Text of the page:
Posts tagged with: debt

I just read the introduction to Amity Shlaes’s forthcoming biography, Coolidge: Debt, Perseverance and the American Ideal. She has been very gracious in taking an interest in the work I have been doing on Coolidge and my recent Acton commentary on the 30th president.

Shlaes was interviewed in the Fall 2007 issue of Religion & Liberty about her book The Forgotten Man. I quickly realized in my own research there is no biography that captures Coolidge’s deep relevancy for today given the mammoth federal debt and the centralization of federal power. Coolidge took limiting federal power and its reach seriously.

Without naming names or titles, many of the Coolidge biographies in print are simply sub par. That will change with the release of her biography and this is a book that needs to be out now. There is no release date set in stone to my knowledge or I would offer it up to readers of the PowerBlog.

In the introduction, it is clear just how well Shlaes understands Coolidge’s leadership on economic issues and his emphasis on thrift. I love that she played off her title The Forgotten Man by calling Coolidge “The Forgotten President.” I’ve certainly noticed in my own talks when I go out and discuss Coolidge that so little is known about him.

In her introduction, Shlaes brilliantly draws out comparisons of Coolidge with George Washington, John Adams, Abraham Lincoln, Grover Cleveland, Theodore Roosevelt, Woodrow Wilson, Warren G. Harding, John F. kennedy, Lyndon Johnson, and Ronald Reagan. Some of her insightful comparisons I would never have highlighted on my own. Shlaes is a gifted writer and I foresee this book being very influential with the ability to transform contemporary thinking about our national government.

One of the things that draws me to Coolidge is his appreciation for the past. He was a very modern president who oversaw great technological advances and an America that was modernizing at a rapid pace but he always reminded the people of who they were and the great heritage that gave birth to the American ideal. “If we are to maintain the great heritage which has been bequeathed to us, we must be like-minded as the fathers who created it,” declared Coolidge.

One of my favorite books is The Word of Life by Thomas C. Oden. In the introduction to that book Oden quotes Henry Vaughan’s “Retreat:”

O How I long to travel back,
and tread against that ancient track! . . .
Some men a forward motion love,
But I by backward steps would move.

If Coolidge had heard those words, which is quite possible, I feel he would have loved them.

Virgil's Aeneas fleeing the sack of Troy with his father on his shoulders and leading his son by the hand.

“Even the conventional everyday morality,” writes Vladimir Solovyov,

demands that a man should hand down to his children not only the goods he has acquired, but also the capacity to work for the further maintenance of their lives. The supreme and unconditional morality also requires that the present generation should leave a two-fold legacy to the next,—in the first place, all the positive acquisitions of the past, all the savings of history; and, secondly, the capacity and the readiness to use this capital for the common good, for a nearer approach to the supreme goal. This is the essential purpose of true education….

According to Solovyov, there is a basic, commonsense morality by which most parents feel an obligation to leave an inheritance to their children and give them the opportunity and know-how to use it. He goes on to argue that this principle ought to be expanded generationally: “the present generation should leave a two-fold legacy to the next,” passing on what it has received and instilling in the next generation the ability and desire to use the heritage of human history for the common good. This, he believes, is the “essential purpose of true education.” As commencement ceremonies are celebrated throughout the country this month, how well, I wonder, do we match up to this standard in the United States today? (more…)

Why do democracies struggle with debt? One reason, as John Coleman notes, is that one of the problems is that debt is essentially an intergenerational wealth transfer:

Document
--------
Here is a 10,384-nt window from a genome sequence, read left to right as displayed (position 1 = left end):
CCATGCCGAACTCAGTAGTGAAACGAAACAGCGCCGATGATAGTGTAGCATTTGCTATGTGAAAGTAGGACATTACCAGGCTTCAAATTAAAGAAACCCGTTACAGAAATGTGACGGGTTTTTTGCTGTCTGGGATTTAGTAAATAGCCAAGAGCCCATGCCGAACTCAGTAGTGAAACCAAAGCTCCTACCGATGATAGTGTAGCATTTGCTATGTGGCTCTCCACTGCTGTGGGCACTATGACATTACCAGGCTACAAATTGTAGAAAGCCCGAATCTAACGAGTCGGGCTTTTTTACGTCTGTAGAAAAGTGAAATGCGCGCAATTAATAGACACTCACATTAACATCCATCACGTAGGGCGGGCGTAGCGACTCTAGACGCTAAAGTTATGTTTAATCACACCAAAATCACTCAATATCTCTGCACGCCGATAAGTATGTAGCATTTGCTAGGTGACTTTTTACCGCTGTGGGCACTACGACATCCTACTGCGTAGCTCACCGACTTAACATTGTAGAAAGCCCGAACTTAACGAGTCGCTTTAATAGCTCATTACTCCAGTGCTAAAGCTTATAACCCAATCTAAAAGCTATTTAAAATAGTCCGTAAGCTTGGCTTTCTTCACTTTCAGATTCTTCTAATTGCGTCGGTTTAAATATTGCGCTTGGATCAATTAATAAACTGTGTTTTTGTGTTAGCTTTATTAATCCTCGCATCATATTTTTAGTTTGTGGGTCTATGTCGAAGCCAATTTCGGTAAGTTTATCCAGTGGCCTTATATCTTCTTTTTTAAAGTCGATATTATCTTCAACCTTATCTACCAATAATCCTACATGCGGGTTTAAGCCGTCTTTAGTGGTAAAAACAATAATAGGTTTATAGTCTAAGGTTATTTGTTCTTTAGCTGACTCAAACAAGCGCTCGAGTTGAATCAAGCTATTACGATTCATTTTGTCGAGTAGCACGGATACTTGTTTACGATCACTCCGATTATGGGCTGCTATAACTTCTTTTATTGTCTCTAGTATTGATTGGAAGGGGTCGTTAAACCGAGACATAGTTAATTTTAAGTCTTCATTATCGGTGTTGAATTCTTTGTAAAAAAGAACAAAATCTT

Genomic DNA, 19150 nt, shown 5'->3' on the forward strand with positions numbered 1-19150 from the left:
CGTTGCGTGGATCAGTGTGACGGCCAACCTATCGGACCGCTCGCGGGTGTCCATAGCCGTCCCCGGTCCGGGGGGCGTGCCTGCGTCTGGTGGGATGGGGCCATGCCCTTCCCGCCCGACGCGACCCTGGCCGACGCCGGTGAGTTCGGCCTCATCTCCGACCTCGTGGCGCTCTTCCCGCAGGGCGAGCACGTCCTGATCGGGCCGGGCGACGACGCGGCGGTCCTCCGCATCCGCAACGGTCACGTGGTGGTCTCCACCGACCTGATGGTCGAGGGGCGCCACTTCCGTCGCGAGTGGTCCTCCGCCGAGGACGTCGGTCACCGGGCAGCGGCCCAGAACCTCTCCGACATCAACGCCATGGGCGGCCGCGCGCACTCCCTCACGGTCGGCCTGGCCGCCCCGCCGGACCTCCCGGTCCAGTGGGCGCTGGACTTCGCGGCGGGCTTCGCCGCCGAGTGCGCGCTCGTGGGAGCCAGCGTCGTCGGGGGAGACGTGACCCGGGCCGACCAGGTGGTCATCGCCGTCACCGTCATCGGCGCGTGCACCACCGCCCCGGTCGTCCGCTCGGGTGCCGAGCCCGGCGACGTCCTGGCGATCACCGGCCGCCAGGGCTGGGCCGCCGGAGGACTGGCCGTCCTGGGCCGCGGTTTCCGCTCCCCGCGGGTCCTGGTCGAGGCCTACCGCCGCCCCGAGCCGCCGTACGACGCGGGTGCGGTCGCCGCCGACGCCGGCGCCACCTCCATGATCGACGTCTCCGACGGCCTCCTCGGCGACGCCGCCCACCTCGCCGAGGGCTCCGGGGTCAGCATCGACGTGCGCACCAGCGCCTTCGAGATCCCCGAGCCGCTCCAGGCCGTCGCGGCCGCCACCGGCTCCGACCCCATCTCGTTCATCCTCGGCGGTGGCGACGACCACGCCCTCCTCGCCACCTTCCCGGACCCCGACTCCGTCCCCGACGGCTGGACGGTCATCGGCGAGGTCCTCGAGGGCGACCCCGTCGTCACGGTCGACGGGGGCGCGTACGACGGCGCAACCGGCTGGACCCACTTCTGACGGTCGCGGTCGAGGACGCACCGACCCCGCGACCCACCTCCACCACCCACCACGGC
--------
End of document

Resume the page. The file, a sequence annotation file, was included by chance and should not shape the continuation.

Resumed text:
Blog author: flair
Friday, March 23, 2012

Would dissolving the European common currency, as proposed by the French free-market economist and entrepreneur Charles Gave in his book Libéral mais non coupable (“Liberal But Not Guilty”) free the Old Continent to stand upright on its financial feet again? Or would dissolving the currency drastically end the European project altogether, as some pro-Euro technocrats in Brussels fear?

Charles Gave, the chairman of the investment firm GaveKal, (and whose lecture I listened to at a 2011 Acton Conference Family Enterprise, Market Economies, and Poverty in Rome), offers an excellent economic policy analysis in answering these urgent questions.  However, as you will read below, the European side of the financial crisis cannot be fixed in purely economic terms.

In his chapter “Europe: A Turtle on its Back”, Gave says that the EU’s already slow-moving economic tortoise is now in a worse position while laying flat on its back – its shell “heavily weighed down by a systemic debt trap” whose origins are found in keeping the common currency afloat at all costs.

Gave believes that the only way to get the turtle walking upright again would be lighten its load by effectively dissolving the heavily debt-tied euro and restoring national currencies to pre-1999 monetary standards. In Gave’s opinion, a restoration of national currencies across the Eurozone would force member states to return to a culture of self-reliance, that is to say, to count more on their own national fiscal and monetary means and standards.

The positive effect would also mean abandoning the quasi-idolatrous ways in which Europeans go to save their common currency while closing a blind eye to less responsible member states’ reckless spending.

Gave’s criticism of local/national responsibilities and the very origins of debt raise deeper questions about the cause of the  European debt and monetary crises, but it is far from offering a  more complete picture of the problem.

Acton’s research director, Dr. Samuel Gregg, helps us fill in the gaps.  As he said in a recent editorial for the American Spectator:

Europe does indeed face huge monetary challenges. Having a common currency while permitting euro-members to violate mutually-agreed debt limits was always a recipe for disaster. Greece could happily splurge on adding tens of thousands of public sector workers to the government’s payroll and financing Chicago-esque patronage politics, while Portugal built dozens of now-idle, often half-finished soccer stadiums.  Why? Because everyone knew if things went bad, then preserving the euro (a ‘sacred cow’ for Europe’s political class) from the impact of nations’ defaulting meant that heavyweights like Germany would go to considerable lengths to try and prevent a currency-meltdown.

Yet this amounts to only a partial — and therefore inadequate — explanation of Europe’s present disarray…[It] can’t disguise the truth that there’s something even more fundamental driving Europe’s economic crisis.